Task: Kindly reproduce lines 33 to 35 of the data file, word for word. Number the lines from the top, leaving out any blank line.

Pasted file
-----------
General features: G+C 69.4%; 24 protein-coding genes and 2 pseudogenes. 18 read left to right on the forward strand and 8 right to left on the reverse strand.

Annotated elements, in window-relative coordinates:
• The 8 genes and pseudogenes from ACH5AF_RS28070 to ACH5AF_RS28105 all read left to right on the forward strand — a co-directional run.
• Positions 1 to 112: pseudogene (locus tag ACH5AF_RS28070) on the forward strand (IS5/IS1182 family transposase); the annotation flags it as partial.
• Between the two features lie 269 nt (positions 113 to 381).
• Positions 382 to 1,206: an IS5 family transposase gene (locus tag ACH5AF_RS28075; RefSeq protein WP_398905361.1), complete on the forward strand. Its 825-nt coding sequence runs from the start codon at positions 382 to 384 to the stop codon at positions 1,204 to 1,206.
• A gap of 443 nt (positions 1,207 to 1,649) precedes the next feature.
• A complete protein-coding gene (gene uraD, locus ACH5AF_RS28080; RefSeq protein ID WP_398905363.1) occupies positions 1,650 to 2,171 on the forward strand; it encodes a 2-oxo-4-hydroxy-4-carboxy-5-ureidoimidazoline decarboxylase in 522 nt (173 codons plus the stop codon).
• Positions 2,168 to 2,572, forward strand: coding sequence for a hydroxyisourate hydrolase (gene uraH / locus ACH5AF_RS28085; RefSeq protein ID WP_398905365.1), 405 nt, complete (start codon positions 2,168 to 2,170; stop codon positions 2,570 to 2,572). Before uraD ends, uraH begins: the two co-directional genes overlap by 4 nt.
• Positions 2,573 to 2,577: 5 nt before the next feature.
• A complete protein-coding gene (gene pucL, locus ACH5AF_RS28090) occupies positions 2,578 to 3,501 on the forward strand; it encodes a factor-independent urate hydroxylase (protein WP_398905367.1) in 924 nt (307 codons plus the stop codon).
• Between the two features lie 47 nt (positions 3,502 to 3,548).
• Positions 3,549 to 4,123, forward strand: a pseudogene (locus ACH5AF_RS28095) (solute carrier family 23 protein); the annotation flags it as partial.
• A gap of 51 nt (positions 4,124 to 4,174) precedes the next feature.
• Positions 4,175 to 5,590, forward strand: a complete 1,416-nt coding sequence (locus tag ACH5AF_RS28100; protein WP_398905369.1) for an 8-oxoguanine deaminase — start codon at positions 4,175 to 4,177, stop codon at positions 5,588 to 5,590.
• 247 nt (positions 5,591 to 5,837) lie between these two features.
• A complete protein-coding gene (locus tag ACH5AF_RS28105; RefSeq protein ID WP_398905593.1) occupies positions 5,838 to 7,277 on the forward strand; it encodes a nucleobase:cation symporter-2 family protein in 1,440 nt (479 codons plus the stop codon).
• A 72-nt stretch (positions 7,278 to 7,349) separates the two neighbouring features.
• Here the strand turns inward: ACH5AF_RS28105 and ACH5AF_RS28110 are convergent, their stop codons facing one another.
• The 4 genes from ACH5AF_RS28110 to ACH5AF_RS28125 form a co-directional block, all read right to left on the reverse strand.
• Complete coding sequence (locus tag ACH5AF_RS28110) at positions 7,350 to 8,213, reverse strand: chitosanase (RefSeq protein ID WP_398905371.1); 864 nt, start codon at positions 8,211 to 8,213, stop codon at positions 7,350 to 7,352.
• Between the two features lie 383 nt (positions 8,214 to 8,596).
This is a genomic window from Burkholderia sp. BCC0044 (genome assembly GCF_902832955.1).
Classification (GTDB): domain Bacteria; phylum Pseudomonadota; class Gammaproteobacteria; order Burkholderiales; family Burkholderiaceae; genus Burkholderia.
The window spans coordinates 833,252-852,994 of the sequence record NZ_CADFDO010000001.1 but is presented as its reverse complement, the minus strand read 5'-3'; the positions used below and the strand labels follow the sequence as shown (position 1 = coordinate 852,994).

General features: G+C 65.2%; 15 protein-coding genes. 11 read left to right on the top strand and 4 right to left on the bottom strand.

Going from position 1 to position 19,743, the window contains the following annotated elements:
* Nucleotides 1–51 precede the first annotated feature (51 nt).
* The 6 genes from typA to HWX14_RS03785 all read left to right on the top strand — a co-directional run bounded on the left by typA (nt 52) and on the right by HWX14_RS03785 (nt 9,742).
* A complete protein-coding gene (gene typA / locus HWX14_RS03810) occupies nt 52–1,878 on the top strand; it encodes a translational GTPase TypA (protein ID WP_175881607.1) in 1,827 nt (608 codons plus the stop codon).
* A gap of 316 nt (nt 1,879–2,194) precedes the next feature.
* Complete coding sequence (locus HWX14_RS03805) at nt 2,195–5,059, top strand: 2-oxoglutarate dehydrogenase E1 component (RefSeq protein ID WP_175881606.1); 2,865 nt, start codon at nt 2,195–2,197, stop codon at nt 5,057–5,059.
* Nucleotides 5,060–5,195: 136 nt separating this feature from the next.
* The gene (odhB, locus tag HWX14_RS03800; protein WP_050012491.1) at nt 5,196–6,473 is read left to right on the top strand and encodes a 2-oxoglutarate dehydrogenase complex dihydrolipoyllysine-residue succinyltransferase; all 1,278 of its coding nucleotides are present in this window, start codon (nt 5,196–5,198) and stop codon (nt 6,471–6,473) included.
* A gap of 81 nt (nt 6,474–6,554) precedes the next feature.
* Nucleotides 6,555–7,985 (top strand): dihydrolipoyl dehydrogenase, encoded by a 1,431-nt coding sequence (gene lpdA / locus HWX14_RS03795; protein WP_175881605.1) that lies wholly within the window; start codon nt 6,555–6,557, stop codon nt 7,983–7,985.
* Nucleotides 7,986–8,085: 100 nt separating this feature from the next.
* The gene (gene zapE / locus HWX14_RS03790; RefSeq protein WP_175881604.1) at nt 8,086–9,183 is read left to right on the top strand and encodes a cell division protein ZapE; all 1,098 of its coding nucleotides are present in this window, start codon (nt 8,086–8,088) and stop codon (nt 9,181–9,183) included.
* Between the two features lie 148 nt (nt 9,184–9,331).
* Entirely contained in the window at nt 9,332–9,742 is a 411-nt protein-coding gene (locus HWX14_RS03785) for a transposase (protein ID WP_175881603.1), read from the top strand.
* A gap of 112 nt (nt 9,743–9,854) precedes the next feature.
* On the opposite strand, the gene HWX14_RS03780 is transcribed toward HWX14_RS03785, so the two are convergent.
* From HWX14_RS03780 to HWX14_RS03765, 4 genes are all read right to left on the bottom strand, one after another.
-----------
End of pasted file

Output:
* Nucleotides 5,060–5,195: 136 nt separating this feature from the next.
* The gene (odhB, locus tag HWX14_RS03800; protein WP_050012491.1) at nt 5,196–6,473 is read left to right on the top strand and encodes a 2-oxoglutarate dehydrogenase complex dihydrolipoyllysine-residue succinyltransferase; all 1,278 of its coding nucleotides are present in this window, start codon (nt 5,196–5,198) and stop codon (nt 6,471–6,473) included.
* A gap of 81 nt (nt 6,474–6,554) precedes the next feature.